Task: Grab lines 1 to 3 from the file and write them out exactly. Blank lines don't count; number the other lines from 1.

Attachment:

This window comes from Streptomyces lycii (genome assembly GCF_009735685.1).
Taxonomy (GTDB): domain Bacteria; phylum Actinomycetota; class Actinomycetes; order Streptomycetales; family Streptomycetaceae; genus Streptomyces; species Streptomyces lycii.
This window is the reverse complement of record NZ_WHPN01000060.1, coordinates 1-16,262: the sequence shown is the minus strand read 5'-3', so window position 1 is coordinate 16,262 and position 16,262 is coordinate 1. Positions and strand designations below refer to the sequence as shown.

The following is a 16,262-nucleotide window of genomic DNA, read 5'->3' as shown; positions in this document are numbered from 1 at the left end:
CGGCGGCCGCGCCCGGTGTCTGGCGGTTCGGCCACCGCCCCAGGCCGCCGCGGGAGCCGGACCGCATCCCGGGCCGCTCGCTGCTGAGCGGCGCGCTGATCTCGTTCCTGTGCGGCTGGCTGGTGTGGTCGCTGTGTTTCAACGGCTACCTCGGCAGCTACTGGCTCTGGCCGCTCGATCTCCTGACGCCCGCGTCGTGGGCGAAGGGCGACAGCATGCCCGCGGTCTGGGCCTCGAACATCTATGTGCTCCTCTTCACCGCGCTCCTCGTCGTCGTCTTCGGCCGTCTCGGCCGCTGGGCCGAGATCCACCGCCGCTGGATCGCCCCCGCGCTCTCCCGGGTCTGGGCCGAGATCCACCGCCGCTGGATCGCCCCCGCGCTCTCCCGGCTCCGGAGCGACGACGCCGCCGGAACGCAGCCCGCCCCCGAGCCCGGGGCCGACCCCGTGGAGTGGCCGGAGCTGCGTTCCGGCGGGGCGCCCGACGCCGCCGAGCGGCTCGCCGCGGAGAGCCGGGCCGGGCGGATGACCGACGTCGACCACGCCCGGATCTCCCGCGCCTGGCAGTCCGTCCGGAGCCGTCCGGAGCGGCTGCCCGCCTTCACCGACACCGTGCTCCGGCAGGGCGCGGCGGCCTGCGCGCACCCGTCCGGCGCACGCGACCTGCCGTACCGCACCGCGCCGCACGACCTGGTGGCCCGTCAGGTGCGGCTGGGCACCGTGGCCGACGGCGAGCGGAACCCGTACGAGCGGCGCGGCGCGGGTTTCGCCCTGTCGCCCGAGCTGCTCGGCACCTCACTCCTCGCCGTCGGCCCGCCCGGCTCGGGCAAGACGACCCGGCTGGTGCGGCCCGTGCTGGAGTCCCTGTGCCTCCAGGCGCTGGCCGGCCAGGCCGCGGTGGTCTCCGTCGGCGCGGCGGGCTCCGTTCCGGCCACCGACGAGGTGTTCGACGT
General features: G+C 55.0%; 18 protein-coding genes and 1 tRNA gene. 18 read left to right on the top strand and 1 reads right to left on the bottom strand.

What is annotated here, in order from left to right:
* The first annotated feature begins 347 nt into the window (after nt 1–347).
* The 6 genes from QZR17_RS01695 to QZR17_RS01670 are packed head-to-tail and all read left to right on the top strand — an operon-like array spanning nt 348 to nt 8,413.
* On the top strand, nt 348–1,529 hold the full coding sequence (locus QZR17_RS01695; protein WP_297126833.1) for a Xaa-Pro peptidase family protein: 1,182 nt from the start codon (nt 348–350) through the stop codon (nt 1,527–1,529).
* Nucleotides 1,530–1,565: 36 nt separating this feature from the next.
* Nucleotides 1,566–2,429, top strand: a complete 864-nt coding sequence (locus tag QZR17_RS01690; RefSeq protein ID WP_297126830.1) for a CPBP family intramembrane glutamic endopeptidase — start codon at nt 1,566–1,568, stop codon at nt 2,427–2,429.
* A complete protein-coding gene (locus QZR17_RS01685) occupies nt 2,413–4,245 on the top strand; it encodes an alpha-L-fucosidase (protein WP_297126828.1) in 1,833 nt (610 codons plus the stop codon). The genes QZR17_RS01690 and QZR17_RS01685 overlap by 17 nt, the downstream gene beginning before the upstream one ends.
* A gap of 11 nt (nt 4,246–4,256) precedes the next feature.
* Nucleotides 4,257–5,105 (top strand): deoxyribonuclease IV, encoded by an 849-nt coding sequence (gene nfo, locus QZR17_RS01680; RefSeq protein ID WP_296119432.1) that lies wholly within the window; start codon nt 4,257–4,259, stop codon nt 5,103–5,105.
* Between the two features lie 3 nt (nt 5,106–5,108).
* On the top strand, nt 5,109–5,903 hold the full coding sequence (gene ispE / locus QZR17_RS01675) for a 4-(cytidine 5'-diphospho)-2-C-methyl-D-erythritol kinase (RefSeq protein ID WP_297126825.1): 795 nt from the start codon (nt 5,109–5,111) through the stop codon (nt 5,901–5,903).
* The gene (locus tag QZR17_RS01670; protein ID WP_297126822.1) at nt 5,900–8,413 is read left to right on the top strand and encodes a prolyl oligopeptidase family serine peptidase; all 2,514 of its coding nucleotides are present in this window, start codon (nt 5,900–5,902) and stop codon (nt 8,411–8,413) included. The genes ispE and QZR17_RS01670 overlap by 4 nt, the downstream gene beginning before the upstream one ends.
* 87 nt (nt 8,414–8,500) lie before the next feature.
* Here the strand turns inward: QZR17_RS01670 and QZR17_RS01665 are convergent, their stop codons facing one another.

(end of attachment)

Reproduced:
This window comes from Streptomyces lycii (genome assembly GCF_009735685.1).
Taxonomy (GTDB): domain Bacteria; phylum Actinomycetota; class Actinomycetes; order Streptomycetales; family Streptomycetaceae; genus Streptomyces; species Streptomyces lycii.
This window is the reverse complement of record NZ_WHPN01000060.1, coordinates 1-16,262: the sequence shown is the minus strand read 5'-3', so window position 1 is coordinate 16,262 and position 16,262 is coordinate 1. Positions and strand designations below refer to the sequence as shown.